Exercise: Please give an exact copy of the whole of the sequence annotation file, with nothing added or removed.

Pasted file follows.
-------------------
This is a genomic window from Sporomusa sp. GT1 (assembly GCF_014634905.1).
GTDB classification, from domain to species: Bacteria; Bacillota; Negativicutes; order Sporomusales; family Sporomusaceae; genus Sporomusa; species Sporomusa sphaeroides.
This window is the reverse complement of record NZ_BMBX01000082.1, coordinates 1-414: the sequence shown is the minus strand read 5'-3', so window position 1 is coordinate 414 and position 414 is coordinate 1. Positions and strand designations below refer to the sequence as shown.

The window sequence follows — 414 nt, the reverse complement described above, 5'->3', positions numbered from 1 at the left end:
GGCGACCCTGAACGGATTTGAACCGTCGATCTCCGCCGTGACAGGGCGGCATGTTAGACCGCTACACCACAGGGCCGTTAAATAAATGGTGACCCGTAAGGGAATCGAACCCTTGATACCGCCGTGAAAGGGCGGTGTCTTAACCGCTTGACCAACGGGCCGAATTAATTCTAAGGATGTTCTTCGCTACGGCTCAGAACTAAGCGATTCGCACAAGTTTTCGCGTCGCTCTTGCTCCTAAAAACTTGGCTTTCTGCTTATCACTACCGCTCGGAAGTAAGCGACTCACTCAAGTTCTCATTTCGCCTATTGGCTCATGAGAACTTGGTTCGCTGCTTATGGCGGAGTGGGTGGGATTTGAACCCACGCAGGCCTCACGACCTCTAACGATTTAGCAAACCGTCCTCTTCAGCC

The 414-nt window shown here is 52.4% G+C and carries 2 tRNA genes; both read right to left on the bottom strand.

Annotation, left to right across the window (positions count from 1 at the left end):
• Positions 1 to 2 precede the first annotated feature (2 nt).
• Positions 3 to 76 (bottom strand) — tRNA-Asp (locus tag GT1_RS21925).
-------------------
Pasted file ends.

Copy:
This is a genomic window from Sporomusa sp. GT1 (assembly GCF_014634905.1).
GTDB classification, from domain to species: Bacteria; Bacillota; Negativicutes; order Sporomusales; family Sporomusaceae; genus Sporomusa; species Sporomusa sphaeroides.
This window is the reverse complement of record NZ_BMBX01000082.1, coordinates 1-414: the sequence shown is the minus strand read 5'-3', so window position 1 is coordinate 414 and position 414 is coordinate 1. Positions and strand designations below refer to the sequence as shown.

The window sequence follows — 414 nt, the reverse complement described above, 5'->3', positions numbered from 1 at the left end:
GGCGACCCTGAACGGATTTGAACCGTCGATCTCCGCCGTGACAGGGCGGCATGTTAGACCGCTACACCACAGGGCCGTTAAATAAATGGTGACCCGTAAGGGAATCGAACCCTTGATACCGCCGTGAAAGGGCGGTGTCTTAACCGCTTGACCAACGGGCCGAATTAATTCTAAGGATGTTCTTCGCTACGGCTCAGAACTAAGCGATTCGCACAAGTTTTCGCGTCGCTCTTGCTCCTAAAAACTTGGCTTTCTGCTTATCACTACCGCTCGGAAGTAAGCGACTCACTCAAGTTCTCATTTCGCCTATTGGCTCATGAGAACTTGGTTCGCTGCTTATGGCGGAGTGGGTGGGATTTGAACCCACGCAGGCCTCACGACCTCTAACGATTTAGCAAACCGTCCTCTTCAGCC

The 414-nt window shown here is 52.4% G+C and carries 2 tRNA genes; both read right to left on the bottom strand.

Annotation, left to right across the window (positions count from 1 at the left end):
• Positions 1 to 2 precede the first annotated feature (2 nt).
• Positions 3 to 76 (bottom strand) — tRNA-Asp (locus tag GT1_RS21925).